Analysis: Reverse Balkanisation? Trade Integration in South-East Europe

DISCLAIMER: All opinions in this column reflect the views of the author(s), not of EURACTIV Media network.

In this CEPS working document, author David Kernohan analyses concerns that trade openness in South East Europe is less advanced than it should be.  

Research from the World Bank suggests that trade openness was a major contribution in the transition of the Central and Eastern European Countries (CEECs) that joined the EU in May 2004. However, there is concern that such openness is not evident in South East Europe, and in the former Yugoslav Republics in particular. The study focuses on the issue of whether the present network of bilateral trade arrangements put in place under the Stability Pact has had much effect in boosting trade integration and whether trade within the region is currently at or below its potential.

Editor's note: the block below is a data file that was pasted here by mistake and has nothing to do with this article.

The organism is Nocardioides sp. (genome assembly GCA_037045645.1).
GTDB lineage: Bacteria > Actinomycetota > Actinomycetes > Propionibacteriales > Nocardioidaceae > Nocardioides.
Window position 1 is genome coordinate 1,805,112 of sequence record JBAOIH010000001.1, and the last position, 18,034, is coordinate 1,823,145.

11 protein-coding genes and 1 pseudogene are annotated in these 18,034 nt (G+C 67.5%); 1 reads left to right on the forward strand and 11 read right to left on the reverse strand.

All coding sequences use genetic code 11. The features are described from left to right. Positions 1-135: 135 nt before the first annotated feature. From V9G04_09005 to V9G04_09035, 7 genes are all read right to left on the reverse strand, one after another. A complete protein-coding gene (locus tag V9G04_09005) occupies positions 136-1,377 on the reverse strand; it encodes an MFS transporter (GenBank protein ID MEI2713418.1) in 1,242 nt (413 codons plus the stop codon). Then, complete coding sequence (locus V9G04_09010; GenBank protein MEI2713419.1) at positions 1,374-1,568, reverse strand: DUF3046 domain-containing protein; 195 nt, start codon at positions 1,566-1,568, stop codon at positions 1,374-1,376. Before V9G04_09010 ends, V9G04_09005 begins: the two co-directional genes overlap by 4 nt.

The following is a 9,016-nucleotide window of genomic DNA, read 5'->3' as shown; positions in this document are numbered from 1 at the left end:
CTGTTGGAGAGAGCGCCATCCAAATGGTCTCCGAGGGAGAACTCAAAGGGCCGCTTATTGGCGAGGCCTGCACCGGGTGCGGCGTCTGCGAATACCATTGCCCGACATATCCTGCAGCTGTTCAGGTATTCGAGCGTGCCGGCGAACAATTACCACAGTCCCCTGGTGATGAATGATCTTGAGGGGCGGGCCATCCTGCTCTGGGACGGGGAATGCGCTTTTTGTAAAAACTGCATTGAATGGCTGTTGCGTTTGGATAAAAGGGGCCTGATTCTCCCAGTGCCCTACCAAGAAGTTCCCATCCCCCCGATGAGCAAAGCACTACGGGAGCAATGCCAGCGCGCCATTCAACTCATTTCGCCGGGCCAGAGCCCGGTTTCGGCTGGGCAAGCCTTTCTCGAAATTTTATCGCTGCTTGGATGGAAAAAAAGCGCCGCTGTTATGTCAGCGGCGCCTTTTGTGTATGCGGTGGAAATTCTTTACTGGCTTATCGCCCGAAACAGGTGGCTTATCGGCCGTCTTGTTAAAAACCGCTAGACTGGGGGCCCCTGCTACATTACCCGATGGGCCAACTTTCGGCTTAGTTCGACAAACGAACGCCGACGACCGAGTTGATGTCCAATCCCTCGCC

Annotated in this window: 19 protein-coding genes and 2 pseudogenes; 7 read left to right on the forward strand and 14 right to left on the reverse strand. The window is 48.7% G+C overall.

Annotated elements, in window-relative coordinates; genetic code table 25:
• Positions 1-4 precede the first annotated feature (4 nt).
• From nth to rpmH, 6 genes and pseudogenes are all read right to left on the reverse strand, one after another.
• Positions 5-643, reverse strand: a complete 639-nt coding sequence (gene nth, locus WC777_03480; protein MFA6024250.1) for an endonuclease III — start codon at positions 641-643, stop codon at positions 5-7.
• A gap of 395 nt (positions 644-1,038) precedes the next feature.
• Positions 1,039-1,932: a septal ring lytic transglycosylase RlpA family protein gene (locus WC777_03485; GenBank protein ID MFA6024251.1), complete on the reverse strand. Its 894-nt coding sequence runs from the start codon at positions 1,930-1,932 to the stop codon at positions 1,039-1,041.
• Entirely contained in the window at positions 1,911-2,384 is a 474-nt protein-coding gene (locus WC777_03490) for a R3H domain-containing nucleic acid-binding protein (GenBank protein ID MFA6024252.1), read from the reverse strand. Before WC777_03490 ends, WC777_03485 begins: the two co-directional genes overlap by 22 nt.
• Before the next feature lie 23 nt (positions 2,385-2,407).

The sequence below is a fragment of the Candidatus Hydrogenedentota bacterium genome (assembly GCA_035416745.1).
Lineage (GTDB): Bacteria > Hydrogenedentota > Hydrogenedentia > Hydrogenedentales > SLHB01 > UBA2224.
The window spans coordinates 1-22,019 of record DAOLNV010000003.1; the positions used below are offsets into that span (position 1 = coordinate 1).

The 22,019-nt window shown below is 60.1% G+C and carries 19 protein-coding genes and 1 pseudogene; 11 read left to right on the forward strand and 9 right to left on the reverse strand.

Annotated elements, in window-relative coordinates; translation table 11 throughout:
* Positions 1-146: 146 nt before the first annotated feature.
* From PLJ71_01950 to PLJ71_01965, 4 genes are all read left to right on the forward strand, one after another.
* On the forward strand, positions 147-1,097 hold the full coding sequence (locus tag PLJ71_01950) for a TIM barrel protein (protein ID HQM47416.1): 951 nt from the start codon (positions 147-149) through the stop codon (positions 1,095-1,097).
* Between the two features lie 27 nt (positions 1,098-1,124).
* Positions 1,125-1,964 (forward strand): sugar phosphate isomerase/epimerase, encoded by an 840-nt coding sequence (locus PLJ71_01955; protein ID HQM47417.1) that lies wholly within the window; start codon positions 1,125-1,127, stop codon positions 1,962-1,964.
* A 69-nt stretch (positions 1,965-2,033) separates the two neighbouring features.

The paper finds that trade patterns are problematic due to the small size of many of the countries in the region.  In many cases, there is an overdependence on trade with old Yugoslav neighbours and often the level of trade is smaller than expected. Plans to extend the Stability Pact matrix of bilateral trade agreements into a pan-regional trade association are likely to be inadequate. The author concludes that a better option would be to extend the present Customs Union with Turkey to include trade with the entire South East European zone of countries linked to the EU.


To read the full paper, click here.

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